In the Catalina Schist subduction-zone metamorphic complex (California), metasedimentary rocks show a decrease in N concentration and an increase in δ15Nair with increasing metamorphic grade. Lowest-grade lawsonite-albite rocks contain 632 ± 185 ppm N with δ15N = +1.9 ± 0.6‰, whereas highgrade amphibolite equivalents contain 138 ± 76 ppm N with δ15N = +4.3 ± 0.8‰. Loss of N accompanied devolatilization reactions that evolved H2O-rich C-O-H-S-N fluids through consumption of chlorite and phengitic white mica and production of mineral assemblages containing muscovite, biotite, garnet and kyanite. Whole-rock N concentrations of up to 200 ppm in veins and pegmatites produced during high- P T metamorphism reflect the redistribution of N during devolatilization and partial melting of the metasedimentary rocks. Bulk fluid-rock N-isotope fractionations (Δ15N = δ15Nfluid - δ15Nrock) of -1.5 ± 1‰ were calculated with the Rayleigh distillation equation, taking into account variability in rock composition by comparison of samples with similar K2O concentrations. These fractionations are similar to but slightly lower than published calculated fractionations for N2-NH4+ exchange at the temperature range of 350-600°C over which most of the devolatilization occurred in the Catalina Schist (approximately -3.4 to -2.25‰). The N systematics appear to be explained by N2-NH4+ exchange and a devolatilization process intermediate in behavior to batch volatilization and Rayleigh distillation. The observed shifts in N concentration and δ15N cannot be explained by NH3-NH4+ exchange at these temperatures using the equilibrium models. The distillation devolatilization process implicated in this study may govern the behavior of other trace elements partitioned into hydrous fluids during devolatilization (e.g., B, Cs, U). Similarity of the calculated fluid δ15N( ~ -1.5 to +5.5‰) with compositions of natural gases inferred to be derived from metasedimentary sources indicates the possibility of using N as a tracer of large-scale volatile transport.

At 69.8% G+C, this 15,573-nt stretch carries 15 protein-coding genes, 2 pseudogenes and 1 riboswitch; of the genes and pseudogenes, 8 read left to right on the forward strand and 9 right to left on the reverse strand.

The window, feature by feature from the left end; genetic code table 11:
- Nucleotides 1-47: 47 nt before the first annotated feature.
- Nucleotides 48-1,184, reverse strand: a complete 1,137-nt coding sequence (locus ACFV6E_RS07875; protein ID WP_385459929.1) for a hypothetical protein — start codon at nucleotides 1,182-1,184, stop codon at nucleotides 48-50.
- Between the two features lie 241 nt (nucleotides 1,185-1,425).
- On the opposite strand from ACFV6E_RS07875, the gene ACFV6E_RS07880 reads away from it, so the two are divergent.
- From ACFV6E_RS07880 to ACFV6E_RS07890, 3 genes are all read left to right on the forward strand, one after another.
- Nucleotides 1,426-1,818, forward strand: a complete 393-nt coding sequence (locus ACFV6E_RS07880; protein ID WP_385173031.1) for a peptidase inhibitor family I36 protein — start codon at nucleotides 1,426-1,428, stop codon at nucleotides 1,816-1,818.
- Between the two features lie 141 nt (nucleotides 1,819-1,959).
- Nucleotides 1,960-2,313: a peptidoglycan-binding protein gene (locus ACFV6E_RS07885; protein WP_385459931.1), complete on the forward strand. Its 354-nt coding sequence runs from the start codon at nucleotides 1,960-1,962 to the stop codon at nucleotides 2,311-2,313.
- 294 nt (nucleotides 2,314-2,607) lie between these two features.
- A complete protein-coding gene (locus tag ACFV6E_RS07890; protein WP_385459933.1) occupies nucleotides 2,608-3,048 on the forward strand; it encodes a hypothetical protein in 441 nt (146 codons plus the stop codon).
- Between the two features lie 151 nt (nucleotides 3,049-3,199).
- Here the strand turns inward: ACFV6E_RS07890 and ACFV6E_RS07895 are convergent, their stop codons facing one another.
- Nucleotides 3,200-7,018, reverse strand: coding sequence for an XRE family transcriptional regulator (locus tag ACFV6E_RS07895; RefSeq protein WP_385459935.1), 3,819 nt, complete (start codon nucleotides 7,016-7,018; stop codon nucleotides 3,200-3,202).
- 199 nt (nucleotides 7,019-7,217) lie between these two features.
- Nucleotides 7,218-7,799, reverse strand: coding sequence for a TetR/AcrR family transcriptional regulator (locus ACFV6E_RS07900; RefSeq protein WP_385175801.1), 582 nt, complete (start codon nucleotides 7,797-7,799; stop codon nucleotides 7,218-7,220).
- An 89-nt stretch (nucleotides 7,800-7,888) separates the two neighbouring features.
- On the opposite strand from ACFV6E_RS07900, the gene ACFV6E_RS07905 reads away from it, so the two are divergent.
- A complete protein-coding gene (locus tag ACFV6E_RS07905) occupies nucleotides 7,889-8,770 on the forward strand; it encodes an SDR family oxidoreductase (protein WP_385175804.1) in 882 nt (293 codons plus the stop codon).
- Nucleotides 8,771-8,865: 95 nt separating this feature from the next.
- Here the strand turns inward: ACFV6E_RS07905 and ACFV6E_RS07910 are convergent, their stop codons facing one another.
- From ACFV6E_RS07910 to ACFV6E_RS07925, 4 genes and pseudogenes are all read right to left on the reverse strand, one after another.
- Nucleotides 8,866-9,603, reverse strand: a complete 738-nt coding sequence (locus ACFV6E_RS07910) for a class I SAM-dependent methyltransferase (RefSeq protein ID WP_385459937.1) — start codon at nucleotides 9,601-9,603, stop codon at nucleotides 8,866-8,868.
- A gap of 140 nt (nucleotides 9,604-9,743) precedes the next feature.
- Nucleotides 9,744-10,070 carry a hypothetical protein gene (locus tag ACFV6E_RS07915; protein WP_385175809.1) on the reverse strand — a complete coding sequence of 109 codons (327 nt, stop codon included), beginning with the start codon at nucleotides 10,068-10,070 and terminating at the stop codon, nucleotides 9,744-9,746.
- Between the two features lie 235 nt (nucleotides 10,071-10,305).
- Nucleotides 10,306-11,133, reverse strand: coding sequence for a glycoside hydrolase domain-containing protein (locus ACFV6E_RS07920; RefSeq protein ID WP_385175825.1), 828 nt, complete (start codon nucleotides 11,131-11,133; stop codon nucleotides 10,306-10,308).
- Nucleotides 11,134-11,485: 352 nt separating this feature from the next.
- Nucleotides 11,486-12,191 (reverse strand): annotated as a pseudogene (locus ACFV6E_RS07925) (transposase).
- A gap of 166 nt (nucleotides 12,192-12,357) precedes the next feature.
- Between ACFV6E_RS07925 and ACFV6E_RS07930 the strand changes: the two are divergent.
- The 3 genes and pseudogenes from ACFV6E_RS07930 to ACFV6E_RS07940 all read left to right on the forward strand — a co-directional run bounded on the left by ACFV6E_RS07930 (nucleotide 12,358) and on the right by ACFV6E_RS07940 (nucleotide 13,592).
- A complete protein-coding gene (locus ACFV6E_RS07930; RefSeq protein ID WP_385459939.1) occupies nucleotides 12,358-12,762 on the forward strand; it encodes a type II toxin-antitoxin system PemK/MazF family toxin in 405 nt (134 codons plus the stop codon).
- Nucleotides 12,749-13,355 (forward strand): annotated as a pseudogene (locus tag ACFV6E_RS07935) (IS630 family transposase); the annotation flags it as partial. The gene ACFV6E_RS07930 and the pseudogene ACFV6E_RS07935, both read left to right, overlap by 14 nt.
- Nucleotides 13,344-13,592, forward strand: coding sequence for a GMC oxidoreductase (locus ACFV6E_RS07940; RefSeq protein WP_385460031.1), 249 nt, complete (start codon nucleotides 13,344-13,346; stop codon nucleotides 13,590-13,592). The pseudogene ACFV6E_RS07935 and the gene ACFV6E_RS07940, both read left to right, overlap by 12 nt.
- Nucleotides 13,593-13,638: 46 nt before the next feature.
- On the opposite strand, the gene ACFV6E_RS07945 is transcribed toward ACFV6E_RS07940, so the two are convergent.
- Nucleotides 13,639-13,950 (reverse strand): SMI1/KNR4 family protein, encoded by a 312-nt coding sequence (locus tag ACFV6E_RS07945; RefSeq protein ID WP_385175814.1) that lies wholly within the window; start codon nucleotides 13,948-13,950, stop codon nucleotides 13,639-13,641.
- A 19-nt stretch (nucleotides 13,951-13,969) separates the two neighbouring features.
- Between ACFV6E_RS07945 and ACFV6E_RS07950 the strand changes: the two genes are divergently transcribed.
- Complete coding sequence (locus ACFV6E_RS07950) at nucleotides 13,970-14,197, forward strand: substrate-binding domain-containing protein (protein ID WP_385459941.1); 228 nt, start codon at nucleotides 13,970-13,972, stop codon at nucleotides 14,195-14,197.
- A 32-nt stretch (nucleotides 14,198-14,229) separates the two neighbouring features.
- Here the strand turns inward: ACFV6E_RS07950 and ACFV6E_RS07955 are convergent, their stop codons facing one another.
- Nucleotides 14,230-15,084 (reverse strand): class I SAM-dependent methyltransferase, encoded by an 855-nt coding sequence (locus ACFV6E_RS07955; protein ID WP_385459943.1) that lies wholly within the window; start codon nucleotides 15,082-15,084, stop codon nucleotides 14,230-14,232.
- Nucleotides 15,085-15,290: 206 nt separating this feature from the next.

ASJC Scopus subject areas
- Geochemistry and Petrology